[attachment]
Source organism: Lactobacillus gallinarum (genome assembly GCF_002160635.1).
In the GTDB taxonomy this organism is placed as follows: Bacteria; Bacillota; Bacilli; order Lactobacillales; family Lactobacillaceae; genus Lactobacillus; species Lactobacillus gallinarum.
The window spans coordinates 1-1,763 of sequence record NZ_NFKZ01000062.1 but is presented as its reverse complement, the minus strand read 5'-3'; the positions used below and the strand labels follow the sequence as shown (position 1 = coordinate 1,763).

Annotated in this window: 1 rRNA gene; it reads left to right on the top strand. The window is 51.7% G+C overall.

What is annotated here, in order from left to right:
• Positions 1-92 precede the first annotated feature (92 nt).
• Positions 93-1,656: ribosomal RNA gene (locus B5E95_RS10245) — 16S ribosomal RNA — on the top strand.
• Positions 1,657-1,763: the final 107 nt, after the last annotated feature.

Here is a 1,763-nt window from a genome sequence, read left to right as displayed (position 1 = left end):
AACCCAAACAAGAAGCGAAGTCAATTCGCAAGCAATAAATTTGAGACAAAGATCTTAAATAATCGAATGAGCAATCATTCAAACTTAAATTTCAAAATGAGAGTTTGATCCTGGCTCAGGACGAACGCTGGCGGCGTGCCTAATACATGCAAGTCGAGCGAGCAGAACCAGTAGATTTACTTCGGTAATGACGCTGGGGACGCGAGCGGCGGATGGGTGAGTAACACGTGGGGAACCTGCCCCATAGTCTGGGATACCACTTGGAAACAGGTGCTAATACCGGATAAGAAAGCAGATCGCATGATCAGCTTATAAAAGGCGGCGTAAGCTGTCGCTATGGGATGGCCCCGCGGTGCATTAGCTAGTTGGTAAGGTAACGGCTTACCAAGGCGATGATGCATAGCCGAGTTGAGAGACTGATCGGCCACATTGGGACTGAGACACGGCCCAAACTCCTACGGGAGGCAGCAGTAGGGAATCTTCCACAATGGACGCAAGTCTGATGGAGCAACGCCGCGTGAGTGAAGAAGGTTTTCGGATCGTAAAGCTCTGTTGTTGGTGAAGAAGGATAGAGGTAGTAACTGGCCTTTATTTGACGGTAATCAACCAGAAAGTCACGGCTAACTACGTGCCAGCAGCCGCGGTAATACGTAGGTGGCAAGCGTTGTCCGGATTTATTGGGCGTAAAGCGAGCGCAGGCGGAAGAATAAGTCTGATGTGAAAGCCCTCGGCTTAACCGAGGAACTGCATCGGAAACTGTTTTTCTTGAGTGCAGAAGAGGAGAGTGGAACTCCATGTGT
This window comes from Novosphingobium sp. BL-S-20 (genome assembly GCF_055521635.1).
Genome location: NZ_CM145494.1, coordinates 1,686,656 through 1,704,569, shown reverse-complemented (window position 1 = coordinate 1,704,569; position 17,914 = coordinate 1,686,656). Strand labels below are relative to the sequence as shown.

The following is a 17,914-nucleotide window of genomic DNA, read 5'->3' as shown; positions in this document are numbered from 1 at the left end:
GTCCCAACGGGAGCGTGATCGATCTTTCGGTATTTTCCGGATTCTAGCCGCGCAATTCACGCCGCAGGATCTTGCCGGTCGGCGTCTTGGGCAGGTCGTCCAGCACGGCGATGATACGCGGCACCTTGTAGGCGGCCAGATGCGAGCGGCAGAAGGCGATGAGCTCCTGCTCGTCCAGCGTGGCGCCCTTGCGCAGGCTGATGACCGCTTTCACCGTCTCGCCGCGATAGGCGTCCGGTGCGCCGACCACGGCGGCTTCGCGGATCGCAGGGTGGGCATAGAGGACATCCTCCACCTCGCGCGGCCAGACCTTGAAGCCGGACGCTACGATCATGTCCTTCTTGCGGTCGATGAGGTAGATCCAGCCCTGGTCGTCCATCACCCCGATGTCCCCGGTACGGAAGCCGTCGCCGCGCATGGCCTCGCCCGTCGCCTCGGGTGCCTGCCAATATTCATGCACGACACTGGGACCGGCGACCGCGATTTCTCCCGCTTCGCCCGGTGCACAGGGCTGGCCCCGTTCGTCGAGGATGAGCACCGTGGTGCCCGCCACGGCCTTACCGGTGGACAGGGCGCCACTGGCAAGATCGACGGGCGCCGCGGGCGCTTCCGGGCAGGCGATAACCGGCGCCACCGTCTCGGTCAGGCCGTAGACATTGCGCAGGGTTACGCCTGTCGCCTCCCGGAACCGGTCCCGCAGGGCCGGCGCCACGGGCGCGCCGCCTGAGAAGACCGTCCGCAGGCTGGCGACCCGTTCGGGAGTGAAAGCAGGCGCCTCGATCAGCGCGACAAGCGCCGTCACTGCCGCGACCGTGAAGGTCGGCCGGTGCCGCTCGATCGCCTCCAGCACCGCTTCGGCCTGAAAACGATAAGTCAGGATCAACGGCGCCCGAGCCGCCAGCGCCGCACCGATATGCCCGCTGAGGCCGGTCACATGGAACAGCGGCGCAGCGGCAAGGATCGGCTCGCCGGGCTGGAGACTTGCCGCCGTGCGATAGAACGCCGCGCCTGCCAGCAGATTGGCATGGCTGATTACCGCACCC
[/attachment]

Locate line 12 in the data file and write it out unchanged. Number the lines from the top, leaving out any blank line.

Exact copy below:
Genome location: NZ_CM145494.1, coordinates 1,686,656 through 1,704,569, shown reverse-complemented (window position 1 = coordinate 1,704,569; position 17,914 = coordinate 1,686,656). Strand labels below are relative to the sequence as shown.